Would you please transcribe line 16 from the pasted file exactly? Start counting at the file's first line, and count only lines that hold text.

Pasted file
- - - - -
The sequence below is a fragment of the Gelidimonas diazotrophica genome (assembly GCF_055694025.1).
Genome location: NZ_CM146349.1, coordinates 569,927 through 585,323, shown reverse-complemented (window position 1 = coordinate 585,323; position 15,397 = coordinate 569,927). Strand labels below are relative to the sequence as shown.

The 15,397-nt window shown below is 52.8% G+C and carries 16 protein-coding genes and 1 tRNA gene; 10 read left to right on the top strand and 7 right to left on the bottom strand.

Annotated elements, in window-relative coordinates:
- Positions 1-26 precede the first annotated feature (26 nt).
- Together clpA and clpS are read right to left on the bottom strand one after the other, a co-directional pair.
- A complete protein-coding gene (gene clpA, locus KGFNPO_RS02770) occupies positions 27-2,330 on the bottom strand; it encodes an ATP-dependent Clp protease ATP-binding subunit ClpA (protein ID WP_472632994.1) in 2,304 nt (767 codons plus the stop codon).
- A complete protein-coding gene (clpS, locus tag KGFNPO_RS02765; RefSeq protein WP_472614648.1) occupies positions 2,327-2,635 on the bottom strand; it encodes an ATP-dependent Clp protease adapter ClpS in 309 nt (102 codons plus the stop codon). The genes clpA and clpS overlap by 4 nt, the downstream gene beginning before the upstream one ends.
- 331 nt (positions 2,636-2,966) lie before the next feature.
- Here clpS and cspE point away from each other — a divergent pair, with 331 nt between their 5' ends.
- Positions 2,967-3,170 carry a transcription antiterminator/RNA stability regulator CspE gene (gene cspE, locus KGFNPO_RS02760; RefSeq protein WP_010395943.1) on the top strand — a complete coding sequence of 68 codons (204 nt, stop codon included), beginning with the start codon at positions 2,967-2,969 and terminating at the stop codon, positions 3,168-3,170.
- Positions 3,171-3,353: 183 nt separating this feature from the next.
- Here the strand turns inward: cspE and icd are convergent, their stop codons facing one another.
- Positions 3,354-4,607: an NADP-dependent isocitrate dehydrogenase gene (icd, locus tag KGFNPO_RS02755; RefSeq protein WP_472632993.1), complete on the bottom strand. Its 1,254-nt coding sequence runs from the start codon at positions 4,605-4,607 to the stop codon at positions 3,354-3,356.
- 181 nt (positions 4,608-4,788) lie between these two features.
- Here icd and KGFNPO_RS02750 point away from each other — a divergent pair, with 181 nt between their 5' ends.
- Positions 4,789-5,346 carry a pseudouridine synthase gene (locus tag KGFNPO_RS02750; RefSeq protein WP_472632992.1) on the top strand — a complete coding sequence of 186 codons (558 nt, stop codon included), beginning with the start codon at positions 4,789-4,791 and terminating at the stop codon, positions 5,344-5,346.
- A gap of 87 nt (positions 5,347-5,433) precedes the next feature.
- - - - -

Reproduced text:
- Here icd and KGFNPO_RS02750 point away from each other — a divergent pair, with 181 nt between their 5' ends.